Valena C. Jones School, completed in 1929.
The history of Valena C. Jones Elementary School goes all the way back to 1905 when a small group of men known as the Seventh Ward Educational League, and led by the late Rev. Alfred Lawless, came together for one purpose; to obtain a public elementary school for the boys and girls of their community. Prior to this time, no such school existed for children of color in the Seventh Ward. Receiving an education at that time was dependent upon your parents’ ability to send you to one of the few private schools located in the area.
Determined to purchase grounds for such a school, the League began to sponsor fairs, parties, fish fries and picnics. As a result, they were able to purchase four lots at the corner of Miro and Annette Streets with the intention of having the Orleans Parish School Board provide the building. To their disappointment, the Board refused due to a lack of money at that time.
The League decided to temporarily lease an old tenement known as the Bucket of Blood Tenement across from Beecher Memorial Church. This tenement had long been an eye sore and known as a place of corruption, vice and loose living. The building (after being cleaned and repaired by the maintenance department of the School Board) along with the Beecher Memorial Church served as the first public school for the children of the Seventh Ward from 1911 to 1915. Miss Hattie V. Feger was its first principal.
Suddenly, on September 15,1915, the worst hurricane in years struck and the school was completely demolished. Three days later, all the students returned and classes were held in various locations. Grades 1-3 were housed in Beecher Memorial Church. Grades 4-6 were sent to an old corner grocery store. Grades 7-8 used the living and dining room of the homes of several families. In spite of it all, learning still continued.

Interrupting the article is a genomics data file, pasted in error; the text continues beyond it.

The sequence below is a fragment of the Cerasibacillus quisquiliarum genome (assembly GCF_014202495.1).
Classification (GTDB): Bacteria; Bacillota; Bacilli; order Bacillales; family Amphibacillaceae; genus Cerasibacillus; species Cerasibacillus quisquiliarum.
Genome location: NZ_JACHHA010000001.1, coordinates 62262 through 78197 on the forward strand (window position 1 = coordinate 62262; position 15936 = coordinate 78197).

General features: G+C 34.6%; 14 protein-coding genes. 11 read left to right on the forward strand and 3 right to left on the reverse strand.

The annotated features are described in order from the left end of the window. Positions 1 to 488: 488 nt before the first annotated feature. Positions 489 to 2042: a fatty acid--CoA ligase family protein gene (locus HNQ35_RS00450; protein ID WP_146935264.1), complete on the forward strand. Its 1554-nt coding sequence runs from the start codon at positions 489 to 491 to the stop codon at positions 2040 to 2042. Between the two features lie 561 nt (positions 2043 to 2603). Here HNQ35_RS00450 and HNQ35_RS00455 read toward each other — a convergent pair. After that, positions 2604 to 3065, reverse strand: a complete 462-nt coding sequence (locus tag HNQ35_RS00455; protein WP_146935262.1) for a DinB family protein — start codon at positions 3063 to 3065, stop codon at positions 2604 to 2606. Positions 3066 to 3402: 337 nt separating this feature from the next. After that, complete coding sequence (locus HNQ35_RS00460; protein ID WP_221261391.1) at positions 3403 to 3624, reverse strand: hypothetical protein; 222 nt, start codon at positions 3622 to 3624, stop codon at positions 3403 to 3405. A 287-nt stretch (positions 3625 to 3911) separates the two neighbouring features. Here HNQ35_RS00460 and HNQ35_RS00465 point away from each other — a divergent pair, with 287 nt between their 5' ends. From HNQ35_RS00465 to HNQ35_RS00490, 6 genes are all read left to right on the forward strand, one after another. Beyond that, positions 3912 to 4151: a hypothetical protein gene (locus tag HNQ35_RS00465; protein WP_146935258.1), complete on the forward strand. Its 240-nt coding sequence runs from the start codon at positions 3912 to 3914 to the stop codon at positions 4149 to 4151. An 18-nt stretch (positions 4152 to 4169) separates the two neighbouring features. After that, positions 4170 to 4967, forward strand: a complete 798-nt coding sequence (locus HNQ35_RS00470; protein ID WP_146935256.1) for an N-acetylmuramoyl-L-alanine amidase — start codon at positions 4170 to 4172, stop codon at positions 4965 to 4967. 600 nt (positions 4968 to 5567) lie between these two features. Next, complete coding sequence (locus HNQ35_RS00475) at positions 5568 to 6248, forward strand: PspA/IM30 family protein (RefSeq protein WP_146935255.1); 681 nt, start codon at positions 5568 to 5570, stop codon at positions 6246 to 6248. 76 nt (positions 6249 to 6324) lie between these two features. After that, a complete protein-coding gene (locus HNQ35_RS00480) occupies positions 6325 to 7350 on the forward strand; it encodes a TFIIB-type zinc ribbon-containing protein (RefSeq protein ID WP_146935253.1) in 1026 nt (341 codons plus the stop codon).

After the 1915 storm, the community leaders went back to the School Board with a request to build a school on the four lots they had originally purchased. This time the Board agreed and construction began. On March 31,1916 students moved into a one-story twelve room building. It was opened as the Miro School.
It was during the 1917- 1918 school year that the Miro School was changed to Valena C. Jones Elementary, in honor of the memory of Valena Cecilia Mc Arthur Jones, a devoted public school teacher and wife of Bishop Robert E. Jones.
On April 11,1921, Miss Fannie C. Williams became the new principal and a campaign was started that spring for a new three story brick building. In 1927, Dr. J.A. Hardin, president of the newly formed Seventh Ward Civic League took up this cause. Members assisting him were A.P.Tureaud, Alex Mollay, Oscar Daste, Remy Despinasse, R.E. Felton, G.J. McKenna, Morris Lewis, Albert Chapital, Albert Blandin, and Rev. M. Williams. They worked tirelessly to get the Orleans Parish School Board to build a new school. The league even purchased additional land for a playground and set aside $500.00 for a library if the Board approved their proposal. Finally, on January 13,1928, the Board agreed and a quarter of a million dollars was set aside for this purpose. Elated boys and girls entered their long needed new building at the beginning of the 1929-1930 session.
In October, 1929 over two thousand people attended dedication ceremonies for the new Valena C. Jones, considered one of the best equipped school buildings in this section of the country. The three-story brick structure is shown in the above photo. Even though it was designed to accommodate 1600 students, by the mid 1930s there were 2,800 pupils. The name was changed to Valena C Jones Normal and Practice School after a two year Normal School was added whose purpose was to certify teachers to teach in the black public schools of New Orleans. A nursery school sponsored by the WPA was housed on the first floor. Miss Williams was principal of all departments while the community and the school it fought to build would continue to grow together.
Sources: photo taken from Crescent City Schools (Public Education in New Orleans 1841-1991) Donald E. DeVore and Joseph Logsdon ,1991 USL; The Louisiana Weekly 30 June 1934 p.11; The Lucille Hutton Collection, Box 17- Folder 5 (Amistad Research Center).